Considering what a unique, populous and proud city Barcelona is, and by extension the rest of Catalunya/Catalonia, it’s a bit odd that its artistic heritage is primarily in its buildings, a bit in its literature, and very little really of fame in the visual arts. It’s not like Paris, Rome, Berlin or any of the other competition. It doesn’t come close to Madrid in that respect, as the obvious rival conurbation.
Rumbustious Aussie art critic Robert Hughes‘ excellent homage to Barcelona – 500+ pages of discursive history and opinion – makes this point well (Hughes’ own potted history of the place is here). Relatively few tourists flock to the externally impressive Palau Nacional for its contents, which are “the country’s (but mainly Catalunya’s) art history from early medieval times to the mid-20th century”, which sounds great but there’s an emphasis on ‘specialist’ stuff such as early Spanish Romanesque. That sounds harsh on the Catalans, but it’s not the mighty Prado.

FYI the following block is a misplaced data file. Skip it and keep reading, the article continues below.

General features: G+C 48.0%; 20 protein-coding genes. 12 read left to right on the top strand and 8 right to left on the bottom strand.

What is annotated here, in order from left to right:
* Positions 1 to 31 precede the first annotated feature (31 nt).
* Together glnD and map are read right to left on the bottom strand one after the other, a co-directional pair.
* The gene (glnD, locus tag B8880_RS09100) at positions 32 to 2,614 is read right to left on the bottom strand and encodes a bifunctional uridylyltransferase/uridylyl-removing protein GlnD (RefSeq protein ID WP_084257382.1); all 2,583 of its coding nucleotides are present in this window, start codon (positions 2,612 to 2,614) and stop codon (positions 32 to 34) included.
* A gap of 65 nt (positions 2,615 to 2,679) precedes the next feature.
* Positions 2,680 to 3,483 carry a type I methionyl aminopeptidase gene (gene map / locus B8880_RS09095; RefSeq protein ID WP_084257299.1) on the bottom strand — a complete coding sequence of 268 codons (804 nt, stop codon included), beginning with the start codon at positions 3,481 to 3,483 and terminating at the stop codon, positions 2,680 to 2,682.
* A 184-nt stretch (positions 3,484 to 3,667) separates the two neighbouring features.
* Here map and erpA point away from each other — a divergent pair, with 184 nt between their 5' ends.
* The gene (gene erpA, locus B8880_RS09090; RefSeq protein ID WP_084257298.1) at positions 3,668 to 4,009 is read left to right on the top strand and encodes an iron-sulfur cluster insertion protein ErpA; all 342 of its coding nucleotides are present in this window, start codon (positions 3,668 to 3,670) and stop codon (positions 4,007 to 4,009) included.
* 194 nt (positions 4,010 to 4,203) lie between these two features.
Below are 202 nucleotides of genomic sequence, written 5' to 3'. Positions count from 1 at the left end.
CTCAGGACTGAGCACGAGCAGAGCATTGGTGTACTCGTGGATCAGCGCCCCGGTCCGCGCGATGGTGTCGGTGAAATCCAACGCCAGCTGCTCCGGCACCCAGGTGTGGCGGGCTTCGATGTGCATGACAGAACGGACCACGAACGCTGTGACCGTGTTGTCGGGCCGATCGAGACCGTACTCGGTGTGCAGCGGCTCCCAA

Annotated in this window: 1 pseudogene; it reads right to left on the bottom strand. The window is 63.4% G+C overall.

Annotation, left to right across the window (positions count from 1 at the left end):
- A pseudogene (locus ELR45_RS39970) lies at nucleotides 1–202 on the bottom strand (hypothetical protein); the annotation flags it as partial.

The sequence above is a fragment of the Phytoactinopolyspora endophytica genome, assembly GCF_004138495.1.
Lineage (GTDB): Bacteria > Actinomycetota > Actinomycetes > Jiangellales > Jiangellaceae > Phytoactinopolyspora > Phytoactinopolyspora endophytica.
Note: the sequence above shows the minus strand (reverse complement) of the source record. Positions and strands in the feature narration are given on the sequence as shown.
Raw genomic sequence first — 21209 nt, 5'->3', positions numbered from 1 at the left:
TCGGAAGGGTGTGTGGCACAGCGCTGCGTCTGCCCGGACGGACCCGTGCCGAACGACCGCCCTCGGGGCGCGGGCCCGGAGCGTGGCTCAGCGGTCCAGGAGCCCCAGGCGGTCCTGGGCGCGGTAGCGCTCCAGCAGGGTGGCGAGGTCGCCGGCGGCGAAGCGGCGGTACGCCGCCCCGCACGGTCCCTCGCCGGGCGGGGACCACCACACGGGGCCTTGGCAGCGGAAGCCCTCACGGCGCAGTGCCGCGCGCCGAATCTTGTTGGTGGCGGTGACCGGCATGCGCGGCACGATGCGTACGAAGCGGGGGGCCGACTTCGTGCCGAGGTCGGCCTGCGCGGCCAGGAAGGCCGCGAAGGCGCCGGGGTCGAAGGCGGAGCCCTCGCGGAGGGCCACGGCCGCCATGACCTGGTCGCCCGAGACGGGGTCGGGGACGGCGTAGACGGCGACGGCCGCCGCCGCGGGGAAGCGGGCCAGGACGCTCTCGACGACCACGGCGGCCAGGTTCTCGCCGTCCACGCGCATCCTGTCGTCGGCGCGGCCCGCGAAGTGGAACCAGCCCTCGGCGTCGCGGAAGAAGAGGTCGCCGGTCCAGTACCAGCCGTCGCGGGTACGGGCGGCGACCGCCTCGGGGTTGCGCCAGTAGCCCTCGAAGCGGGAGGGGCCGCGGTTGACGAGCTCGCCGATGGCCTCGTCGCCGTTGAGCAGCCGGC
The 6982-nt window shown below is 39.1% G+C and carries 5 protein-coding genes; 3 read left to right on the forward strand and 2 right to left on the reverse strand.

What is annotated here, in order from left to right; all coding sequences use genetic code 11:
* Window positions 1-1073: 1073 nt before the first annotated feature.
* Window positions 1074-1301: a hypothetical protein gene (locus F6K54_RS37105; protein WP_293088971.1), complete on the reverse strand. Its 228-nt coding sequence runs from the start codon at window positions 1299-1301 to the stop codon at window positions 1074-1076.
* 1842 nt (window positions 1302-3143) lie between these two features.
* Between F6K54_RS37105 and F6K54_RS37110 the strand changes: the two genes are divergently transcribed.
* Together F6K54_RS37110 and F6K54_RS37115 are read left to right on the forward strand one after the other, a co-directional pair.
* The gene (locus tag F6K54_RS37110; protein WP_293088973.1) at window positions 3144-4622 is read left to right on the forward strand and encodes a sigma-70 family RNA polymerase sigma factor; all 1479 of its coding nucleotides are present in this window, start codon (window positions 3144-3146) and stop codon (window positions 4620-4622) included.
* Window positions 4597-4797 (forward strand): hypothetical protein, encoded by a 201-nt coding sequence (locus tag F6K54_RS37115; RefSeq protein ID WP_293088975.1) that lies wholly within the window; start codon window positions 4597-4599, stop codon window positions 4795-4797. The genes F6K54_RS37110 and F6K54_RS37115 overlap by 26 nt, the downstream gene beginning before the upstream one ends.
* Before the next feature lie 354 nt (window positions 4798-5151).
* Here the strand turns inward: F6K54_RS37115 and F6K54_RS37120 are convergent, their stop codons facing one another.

Hughes however specifies a few works, and one caught my eye. Here’s his description of Modest Urgell’s El toc d’oracio:
Which may sound a bit sentimental or cheesy, but I think it’s superb. Including the bat.